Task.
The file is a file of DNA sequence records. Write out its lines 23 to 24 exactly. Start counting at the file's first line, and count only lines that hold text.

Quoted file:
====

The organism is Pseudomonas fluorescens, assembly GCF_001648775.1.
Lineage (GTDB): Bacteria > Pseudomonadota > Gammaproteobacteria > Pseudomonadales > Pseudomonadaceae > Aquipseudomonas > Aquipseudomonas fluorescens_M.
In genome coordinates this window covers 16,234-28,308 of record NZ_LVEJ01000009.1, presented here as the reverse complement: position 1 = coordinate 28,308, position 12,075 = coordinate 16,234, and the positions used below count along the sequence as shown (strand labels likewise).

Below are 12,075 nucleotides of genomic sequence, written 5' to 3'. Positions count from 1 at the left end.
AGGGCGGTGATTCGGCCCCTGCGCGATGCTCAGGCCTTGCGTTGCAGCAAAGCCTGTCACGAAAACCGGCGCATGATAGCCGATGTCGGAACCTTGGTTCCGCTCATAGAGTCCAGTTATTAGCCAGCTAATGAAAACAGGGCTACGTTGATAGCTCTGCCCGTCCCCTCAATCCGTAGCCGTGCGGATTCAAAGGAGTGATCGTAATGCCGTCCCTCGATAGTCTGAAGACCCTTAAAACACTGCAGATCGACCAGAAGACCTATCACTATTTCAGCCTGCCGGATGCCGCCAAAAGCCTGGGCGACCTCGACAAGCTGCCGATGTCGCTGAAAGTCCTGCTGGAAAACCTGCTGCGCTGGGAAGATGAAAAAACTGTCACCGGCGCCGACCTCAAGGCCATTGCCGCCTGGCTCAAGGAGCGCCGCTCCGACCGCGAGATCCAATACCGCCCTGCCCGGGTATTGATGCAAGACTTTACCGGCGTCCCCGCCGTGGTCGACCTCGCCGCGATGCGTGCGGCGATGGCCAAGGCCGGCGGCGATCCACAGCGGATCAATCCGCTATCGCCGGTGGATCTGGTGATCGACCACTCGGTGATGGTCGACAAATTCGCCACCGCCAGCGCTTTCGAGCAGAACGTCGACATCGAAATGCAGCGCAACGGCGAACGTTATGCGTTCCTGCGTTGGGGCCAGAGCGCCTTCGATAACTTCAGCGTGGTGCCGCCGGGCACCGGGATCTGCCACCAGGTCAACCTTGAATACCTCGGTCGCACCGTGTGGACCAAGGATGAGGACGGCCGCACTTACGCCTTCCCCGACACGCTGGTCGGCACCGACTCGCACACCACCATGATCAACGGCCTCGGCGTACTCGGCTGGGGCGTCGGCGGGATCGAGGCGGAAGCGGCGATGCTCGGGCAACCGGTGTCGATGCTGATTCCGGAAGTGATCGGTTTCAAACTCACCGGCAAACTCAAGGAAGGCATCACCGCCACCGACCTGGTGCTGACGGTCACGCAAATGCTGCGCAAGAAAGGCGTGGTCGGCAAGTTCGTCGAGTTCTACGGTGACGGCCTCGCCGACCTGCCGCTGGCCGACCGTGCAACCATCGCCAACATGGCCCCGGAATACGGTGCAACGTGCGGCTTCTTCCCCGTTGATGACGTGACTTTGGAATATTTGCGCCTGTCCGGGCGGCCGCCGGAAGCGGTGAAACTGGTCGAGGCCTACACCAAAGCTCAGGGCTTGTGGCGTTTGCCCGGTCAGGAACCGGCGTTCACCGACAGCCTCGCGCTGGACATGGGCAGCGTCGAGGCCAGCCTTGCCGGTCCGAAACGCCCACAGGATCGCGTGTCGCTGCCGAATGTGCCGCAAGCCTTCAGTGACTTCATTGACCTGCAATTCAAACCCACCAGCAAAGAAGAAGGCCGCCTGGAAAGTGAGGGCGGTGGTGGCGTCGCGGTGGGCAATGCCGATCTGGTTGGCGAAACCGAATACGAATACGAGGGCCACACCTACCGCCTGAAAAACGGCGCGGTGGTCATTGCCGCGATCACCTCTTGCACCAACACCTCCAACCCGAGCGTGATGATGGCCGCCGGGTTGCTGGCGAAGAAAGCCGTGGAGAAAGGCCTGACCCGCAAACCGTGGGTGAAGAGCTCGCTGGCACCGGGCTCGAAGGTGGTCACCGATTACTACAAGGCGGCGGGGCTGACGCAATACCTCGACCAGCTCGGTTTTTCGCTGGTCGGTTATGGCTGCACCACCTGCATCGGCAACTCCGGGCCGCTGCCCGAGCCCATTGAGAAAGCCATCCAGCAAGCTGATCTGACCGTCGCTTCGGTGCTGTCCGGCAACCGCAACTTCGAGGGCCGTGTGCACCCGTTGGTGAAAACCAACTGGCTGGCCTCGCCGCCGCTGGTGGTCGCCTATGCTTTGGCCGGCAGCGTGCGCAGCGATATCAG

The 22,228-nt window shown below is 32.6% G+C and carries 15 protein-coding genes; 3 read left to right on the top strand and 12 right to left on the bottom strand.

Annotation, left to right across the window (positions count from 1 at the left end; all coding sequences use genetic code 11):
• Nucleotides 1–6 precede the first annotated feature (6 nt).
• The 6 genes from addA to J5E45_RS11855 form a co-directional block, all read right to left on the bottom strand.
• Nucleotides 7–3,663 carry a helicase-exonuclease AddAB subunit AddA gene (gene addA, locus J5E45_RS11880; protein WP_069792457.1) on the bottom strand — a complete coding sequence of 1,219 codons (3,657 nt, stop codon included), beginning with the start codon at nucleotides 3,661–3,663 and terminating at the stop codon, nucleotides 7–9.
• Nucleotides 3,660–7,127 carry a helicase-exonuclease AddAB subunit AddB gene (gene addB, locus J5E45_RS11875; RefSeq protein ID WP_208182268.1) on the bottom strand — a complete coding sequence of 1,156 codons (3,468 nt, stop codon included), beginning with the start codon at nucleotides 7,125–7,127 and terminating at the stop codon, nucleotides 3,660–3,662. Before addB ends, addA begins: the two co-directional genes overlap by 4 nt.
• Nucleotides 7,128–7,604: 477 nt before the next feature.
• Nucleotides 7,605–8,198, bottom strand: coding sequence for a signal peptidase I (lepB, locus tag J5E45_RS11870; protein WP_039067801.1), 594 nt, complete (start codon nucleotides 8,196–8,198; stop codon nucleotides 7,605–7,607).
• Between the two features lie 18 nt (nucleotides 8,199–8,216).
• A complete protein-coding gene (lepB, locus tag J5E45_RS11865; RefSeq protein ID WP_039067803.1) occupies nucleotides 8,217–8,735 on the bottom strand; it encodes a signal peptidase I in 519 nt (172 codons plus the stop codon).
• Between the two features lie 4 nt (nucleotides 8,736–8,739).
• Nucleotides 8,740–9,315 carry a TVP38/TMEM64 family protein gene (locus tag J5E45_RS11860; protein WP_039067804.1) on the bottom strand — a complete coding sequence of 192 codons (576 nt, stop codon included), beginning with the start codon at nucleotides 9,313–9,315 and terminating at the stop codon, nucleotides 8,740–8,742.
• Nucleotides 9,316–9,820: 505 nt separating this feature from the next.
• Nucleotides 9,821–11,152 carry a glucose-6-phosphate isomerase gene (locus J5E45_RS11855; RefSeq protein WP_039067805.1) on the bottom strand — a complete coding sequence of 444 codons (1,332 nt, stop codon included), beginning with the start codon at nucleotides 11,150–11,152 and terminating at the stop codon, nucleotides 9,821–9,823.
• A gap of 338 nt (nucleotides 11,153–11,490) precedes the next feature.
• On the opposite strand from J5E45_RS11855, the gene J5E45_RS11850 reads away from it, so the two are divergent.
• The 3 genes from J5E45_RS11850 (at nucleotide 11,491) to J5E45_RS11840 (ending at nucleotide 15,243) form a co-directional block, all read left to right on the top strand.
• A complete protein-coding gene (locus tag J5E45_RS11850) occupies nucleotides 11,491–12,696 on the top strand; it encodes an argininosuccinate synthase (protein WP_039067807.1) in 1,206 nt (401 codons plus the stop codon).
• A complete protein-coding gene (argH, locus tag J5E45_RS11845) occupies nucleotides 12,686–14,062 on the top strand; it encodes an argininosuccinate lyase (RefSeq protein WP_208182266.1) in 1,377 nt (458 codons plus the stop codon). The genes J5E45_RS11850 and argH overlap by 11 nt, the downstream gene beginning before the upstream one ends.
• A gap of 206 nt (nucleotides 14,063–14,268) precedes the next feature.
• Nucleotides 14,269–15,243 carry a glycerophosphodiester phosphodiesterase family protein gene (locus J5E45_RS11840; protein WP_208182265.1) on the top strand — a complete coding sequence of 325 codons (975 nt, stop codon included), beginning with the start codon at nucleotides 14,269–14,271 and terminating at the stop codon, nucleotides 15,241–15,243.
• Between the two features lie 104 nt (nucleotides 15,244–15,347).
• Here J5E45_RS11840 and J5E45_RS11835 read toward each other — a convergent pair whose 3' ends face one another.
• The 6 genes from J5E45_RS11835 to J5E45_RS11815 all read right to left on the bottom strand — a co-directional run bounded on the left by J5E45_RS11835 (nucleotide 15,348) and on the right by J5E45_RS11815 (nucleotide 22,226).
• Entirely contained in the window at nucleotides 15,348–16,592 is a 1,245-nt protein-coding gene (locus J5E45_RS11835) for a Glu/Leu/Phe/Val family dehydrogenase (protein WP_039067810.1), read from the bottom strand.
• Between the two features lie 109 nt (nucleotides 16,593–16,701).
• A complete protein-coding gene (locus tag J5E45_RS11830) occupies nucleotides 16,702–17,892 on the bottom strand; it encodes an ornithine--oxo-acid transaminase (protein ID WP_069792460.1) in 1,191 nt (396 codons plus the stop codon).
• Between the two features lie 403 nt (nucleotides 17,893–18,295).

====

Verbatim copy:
• A complete protein-coding gene (locus tag J5E45_RS11850) occupies nucleotides 11,491–12,696 on the top strand; it encodes an argininosuccinate synthase (protein WP_039067807.1) in 1,206 nt (401 codons plus the stop codon).
• A complete protein-coding gene (argH, locus tag J5E45_RS11845) occupies nucleotides 12,686–14,062 on the top strand; it encodes an argininosuccinate lyase (RefSeq protein WP_208182266.1) in 1,377 nt (458 codons plus the stop codon). The genes J5E45_RS11850 and argH overlap by 11 nt, the downstream gene beginning before the upstream one ends.